Substance abuse and co-occurring issues impact not only the individual but the whole family system. Often when issues become significantly problematic in early adulthood, a parents’ fears, emotions and innate drive to protect their adult child kicks into overdrive often leading to unhealthy codependency in an attempt to “fix” the issue and by taking control now that the issue has become “out of control”.
Recovery is a process, it has to be lead by the individual who is seeking to make the changes and only that individual can ultimately decide if they would like to move forward with whatever treatment approach they would like to attempt. Adults over the age of 18 have to be the ones to initiate this process to “book an appointment” and they can dictate whether a parent has “consent” to be involved or have no involvement what so ever. This is dictated by Federal law which all providers must adhere to in order to protect the confidentiality of individuals seeking care whether in counseling practices like us, hospitals or inpatient programs.
Parents in duress sometimes take very drastic measures to circumvent systems in place in order to “onboard” their loved one with starting counseling or going to an inpatient program. They are often disappointed and sometimes angry when programs realize they are not the actual client seeking care or that their loved one doesn’t want to follow through with an appropriate program for their needs that the parent had spent significant time finding and communicating with. Individuals with “active” substance abuse disorders may manipulate, lie, tell half truths, avoid, delay or miss appointments in an attempt to not engage with a program with the goal of staying in the good graces of a loving parent who may be supporting them in some way.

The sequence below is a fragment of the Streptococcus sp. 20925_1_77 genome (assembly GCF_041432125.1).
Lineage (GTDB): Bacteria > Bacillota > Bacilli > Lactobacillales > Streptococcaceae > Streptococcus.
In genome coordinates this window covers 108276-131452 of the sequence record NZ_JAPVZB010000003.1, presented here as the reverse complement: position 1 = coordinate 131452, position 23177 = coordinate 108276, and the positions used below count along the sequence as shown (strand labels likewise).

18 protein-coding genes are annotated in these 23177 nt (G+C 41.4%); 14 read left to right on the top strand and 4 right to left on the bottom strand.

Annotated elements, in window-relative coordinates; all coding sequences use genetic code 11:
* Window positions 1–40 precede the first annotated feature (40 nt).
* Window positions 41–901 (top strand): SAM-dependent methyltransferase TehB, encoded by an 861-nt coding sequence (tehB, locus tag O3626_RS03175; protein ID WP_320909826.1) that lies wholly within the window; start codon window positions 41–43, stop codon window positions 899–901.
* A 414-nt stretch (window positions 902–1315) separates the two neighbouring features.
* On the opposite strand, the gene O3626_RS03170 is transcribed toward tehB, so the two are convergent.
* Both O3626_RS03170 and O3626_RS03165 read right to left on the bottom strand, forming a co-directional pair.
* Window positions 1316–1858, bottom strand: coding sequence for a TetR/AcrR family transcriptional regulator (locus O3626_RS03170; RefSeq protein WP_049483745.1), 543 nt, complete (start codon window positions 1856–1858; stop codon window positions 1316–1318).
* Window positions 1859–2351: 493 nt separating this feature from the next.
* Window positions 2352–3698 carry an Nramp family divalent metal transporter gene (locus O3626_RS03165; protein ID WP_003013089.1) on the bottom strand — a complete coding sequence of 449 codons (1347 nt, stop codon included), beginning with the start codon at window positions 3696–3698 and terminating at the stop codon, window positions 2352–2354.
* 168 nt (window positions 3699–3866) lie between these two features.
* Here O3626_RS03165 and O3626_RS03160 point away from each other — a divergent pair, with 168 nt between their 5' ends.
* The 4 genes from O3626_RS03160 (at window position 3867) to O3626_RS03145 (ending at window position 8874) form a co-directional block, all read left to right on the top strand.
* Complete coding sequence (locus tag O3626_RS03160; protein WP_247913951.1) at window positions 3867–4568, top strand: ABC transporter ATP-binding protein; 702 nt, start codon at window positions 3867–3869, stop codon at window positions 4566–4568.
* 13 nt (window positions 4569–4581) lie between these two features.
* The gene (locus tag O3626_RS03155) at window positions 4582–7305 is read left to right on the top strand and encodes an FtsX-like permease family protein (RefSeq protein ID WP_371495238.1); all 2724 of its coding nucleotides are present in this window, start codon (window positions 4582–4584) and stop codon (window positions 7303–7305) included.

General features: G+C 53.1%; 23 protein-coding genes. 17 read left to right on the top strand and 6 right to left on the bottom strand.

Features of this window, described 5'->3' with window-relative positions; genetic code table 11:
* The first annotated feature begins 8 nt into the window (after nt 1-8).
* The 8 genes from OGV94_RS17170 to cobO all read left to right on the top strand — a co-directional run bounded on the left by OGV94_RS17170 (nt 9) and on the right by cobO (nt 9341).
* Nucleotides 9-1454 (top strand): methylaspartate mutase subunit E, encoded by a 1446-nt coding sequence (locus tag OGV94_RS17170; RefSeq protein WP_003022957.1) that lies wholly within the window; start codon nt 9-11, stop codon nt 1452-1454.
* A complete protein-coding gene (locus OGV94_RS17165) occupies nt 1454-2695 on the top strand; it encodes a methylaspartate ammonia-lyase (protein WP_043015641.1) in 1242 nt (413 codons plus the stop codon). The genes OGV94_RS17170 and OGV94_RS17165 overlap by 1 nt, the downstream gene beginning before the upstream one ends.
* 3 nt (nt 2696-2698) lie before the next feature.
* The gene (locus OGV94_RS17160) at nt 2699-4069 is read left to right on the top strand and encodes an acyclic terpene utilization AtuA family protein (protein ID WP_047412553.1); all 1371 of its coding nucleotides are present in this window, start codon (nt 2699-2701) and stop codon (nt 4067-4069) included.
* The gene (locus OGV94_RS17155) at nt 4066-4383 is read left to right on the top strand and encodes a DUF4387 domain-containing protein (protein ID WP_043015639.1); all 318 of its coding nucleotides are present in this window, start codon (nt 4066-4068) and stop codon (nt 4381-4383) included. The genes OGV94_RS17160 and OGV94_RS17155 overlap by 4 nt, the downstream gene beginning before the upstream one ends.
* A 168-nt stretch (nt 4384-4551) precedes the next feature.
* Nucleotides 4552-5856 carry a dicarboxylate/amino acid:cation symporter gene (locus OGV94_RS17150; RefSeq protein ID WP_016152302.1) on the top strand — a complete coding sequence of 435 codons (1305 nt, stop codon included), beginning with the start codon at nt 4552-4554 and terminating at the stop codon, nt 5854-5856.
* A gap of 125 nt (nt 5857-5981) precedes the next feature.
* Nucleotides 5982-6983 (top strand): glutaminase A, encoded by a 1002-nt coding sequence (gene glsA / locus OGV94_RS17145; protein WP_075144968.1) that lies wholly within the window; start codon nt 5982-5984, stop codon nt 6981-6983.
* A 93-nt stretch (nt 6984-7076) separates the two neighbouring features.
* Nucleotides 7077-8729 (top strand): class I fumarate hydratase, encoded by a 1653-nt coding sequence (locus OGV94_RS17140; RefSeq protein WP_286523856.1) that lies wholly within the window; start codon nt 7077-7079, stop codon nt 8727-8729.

Parents’ should not go through this alone and fortunately resources are available in the community and often times at no cost. Al anon www.al-anon.org , Nar-anon www.nar-anon.org provide free supports for parents’ and loved ones going through the same experiences using the 12 step model of recovery that many individuals use in substance recovery. If a group format is not your ideal approach you can seek out a Licensed Professional with an expertise with substance abuse issues to help educate, guide and process the emotions happening in the family system.
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